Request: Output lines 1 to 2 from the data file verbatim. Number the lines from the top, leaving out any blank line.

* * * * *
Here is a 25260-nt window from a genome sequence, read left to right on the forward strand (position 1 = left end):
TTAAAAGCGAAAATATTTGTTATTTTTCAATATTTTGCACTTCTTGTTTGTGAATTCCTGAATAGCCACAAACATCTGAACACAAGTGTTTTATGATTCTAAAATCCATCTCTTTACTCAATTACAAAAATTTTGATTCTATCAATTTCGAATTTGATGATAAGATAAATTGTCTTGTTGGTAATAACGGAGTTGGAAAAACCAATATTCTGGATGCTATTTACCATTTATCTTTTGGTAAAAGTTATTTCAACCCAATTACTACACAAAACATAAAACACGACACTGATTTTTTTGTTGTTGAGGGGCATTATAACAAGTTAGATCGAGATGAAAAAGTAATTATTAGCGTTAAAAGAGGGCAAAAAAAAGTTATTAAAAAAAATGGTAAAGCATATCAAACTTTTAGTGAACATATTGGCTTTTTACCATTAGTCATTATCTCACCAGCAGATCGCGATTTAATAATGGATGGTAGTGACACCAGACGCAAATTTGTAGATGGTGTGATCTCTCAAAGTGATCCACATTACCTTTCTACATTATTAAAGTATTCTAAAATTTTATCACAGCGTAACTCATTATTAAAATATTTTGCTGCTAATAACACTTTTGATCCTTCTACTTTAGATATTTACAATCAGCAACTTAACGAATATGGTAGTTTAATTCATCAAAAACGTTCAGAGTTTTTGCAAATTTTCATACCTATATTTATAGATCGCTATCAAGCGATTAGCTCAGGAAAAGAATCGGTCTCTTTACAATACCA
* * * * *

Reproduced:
Here is a 25260-nt window from a genome sequence, read left to right on the forward strand (position 1 = left end):
TTAAAAGCGAAAATATTTGTTATTTTTCAATATTTTGCACTTCTTGTTTGTGAATTCCTGAATAGCCACAAACATCTGAACACAAGTGTTTTATGATTCTAAAATCCATCTCTTTACTCAATTACAAAAATTTTGATTCTATCAATTTCGAATTTGATGATAAGATAAATTGTCTTGTTGGTAATAACGGAGTTGGAAAAACCAATATTCTGGATGCTATTTACCATTTATCTTTTGGTAAAAGTTATTTCAACCCAATTACTACACAAAACATAAAACACGACACTGATTTTTTTGTTGTTGAGGGGCATTATAACAAGTTAGATCGAGATGAAAAAGTAATTATTAGCGTTAAAAGAGGGCAAAAAAAAGTTATTAAAAAAAATGGTAAAGCATATCAAACTTTTAGTGAACATATTGGCTTTTTACCATTAGTCATTATCTCACCAGCAGATCGCGATTTAATAATGGATGGTAGTGACACCAGACGCAAATTTGTAGATGGTGTGATCTCTCAAAGTGATCCACATTACCTTTCTACATTATTAAAGTATTCTAAAATTTTATCACAGCGTAACTCATTATTAAAATATTTTGCTGCTAATAACACTTTTGATCCTTCTACTTTAGATATTTACAATCAGCAACTTAACGAATATGGTAGTTTAATTCATCAAAAACGTTCAGAGTTTTTGCAAATTTTCATACCTATATTTATAGATCGCTATCAAGCGATTAGCTCAGGAAAAGAATCGGTCTCTTTACAATACCA